Wavefunction in the energy representation

In summary, the conversation discusses finding the 'wavefunction in the energy representation' for a given equation involving normalized energy eigenfunctions. The solutions proposed involve using completeness of states to represent the wavefunction as a sum of coefficients at different energies, with the probabilities of finding a specific energy given by the squared coefficients. The use of Dirac and Kronecker deltas is also mentioned as a possible approach. Further clarification is needed to determine the exact solution.
  • #1
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Homework Statement



[tex]\psi(x)=\frac{3}{5}\chi_{1}(x)+\frac{4}{5}\chi_{3}(x)[/tex]

Both [tex]\chi_{1}(x) \chi_{3}(x)[/tex] are normalized energy eigenfunctions of the ground and second excited states respectivley. I need to find the 'wavefunction in the energy representation'


The Attempt at a Solution



I can find the expectation value of the energy but what is the wavefunction in the energy representation?
 
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  • #2
It looks like it is given in the energy representation already. Except I'd write it as:

[tex]\left|\psi\right> = \frac{3}{5}\left|E_1\right>+\frac{4}{5}\left|E_3\right>[/tex]
 
  • #3
I'm not so sure. I think what they are after is [tex]\psi(E)[/tex] i.e. a function of energy. I suppose in analogy with [tex]\psi(x) = \left<x|\psi\right>[/tex] it would be [tex]\psi(E) = \left<E|\psi\right>[/tex]. Completeness of states could be of help. I suspect you should get delta functions.
 
  • #4
phsopher said:
I'm not so sure. I think what they are after is [tex]\psi(E)[/tex] i.e. a function of energy. I suppose in analogy with [tex]\psi(x) = \left<x|\psi\right>[/tex] it would be [tex]\psi(E) = \left<E|\psi\right>[/tex]. Completeness of states could be of help. I suspect you should get delta functions.
I wouldn't have thought of that, but yeah, that might be it.
 
  • #5
My guess at what they want: (I think it's the same as what Phsopher said, but possibly a bit more intuitive)

By completeness, you can represent any wave-function:

[tex]\Psi (x) = \sum_{n=1}^{\infty} c_n\psi_n(x)[/tex]

Where the [tex]\psi_n[/tex] represent energy eigenfunctions. The energy representation of the wave function would probably then just be the coefficients [tex]c_n[/tex] at different energies. The probabilities of finding a specific energy would be [tex]|c_n|^2[/tex]. This is a bit weird, because it's not any real function that I can think of (dirac deltas can't really be squared properly...as far as I know...so I don't think ).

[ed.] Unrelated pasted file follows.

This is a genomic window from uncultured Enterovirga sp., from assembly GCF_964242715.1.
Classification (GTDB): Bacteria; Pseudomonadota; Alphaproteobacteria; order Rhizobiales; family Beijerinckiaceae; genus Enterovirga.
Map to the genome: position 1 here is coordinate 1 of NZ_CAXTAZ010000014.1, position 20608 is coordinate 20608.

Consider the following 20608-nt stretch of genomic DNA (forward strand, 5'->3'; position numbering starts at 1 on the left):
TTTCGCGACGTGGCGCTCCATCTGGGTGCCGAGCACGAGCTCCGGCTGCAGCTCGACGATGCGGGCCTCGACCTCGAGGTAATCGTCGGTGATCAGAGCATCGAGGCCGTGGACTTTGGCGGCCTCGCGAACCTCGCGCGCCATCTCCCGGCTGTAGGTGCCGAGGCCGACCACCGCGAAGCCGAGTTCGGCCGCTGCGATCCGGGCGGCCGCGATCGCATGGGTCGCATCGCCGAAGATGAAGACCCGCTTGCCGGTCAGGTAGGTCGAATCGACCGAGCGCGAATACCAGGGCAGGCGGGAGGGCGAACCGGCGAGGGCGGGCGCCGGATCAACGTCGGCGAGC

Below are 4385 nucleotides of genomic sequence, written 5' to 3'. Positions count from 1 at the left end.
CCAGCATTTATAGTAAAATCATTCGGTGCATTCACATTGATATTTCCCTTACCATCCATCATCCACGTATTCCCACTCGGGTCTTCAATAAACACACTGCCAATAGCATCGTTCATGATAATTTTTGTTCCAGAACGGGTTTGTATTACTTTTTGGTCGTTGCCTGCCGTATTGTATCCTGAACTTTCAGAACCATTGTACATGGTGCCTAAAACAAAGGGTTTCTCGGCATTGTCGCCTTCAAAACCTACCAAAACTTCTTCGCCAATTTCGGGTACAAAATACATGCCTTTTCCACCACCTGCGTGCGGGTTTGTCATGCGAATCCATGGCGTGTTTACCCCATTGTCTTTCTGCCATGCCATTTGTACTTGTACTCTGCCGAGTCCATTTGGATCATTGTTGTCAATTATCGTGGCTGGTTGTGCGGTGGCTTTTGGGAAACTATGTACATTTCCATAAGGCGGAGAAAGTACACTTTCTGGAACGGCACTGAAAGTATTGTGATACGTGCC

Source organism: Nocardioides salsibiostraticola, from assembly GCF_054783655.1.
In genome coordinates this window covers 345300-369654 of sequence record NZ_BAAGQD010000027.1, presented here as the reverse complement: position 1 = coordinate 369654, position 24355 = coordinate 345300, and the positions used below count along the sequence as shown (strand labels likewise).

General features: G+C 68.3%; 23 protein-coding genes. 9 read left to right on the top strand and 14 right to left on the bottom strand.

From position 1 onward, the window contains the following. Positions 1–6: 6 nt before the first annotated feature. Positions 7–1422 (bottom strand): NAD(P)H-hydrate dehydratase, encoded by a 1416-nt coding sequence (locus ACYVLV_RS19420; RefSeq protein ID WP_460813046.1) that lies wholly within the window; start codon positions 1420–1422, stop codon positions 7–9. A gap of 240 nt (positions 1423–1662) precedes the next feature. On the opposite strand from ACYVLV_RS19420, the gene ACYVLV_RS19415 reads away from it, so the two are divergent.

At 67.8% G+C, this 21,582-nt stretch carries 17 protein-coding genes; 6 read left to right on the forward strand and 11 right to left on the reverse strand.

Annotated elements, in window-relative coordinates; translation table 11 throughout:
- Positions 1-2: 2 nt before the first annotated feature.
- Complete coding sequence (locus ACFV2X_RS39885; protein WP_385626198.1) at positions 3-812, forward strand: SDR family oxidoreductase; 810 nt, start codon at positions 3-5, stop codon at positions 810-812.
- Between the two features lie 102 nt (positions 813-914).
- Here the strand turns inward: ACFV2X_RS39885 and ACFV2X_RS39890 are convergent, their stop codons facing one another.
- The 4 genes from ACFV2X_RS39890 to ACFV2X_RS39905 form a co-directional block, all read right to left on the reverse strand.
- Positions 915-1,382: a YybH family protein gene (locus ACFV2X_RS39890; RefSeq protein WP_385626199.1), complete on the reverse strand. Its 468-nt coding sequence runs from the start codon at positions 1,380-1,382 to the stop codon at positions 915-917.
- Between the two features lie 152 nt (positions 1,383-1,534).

I'm sort of stumped on this one too!

EDIT:

Oh, I just thought, maybe instead of using Dirac Deltas, you can use Kronecker deltas...

Perhaps:

[tex]\Psi(E) = \frac{3}{5}\delta_{E, E_1} + \frac{4}{5}\delta_{E, E_3}[/tex]

Not 100% on this though.
 
Last edited:

1. What is a wavefunction in the energy representation?

A wavefunction in the energy representation is a mathematical function that describes the probability of finding a particle at a certain energy level. It is used to understand the behavior of quantum systems and is an essential concept in quantum mechanics.

2. How is the wavefunction related to energy?

The wavefunction represents the energy states of a quantum system. It contains all the information about the energy levels that a particle can occupy, as well as the probability of finding the particle at each energy level.

3. What is the difference between position and energy representations of a wavefunction?

In the position representation, the wavefunction describes the probability of finding a particle at a given position in space. In the energy representation, the wavefunction describes the probability of finding a particle at a given energy level. The two representations are related by a mathematical transformation known as a Fourier transform.

4. How is the wavefunction used in quantum mechanics?

The wavefunction is a fundamental concept in quantum mechanics and is used to describe the behavior of particles at the subatomic level. It is used to calculate the probability of a particle being in a certain energy state and is essential for understanding phenomena such as quantum tunneling and superposition.

5. Can the wavefunction be observed or measured?

No, the wavefunction is a mathematical concept and cannot be directly observed or measured. However, the predictions made by the wavefunction can be tested and verified through experiments, providing evidence for its validity in describing the behavior of quantum systems.

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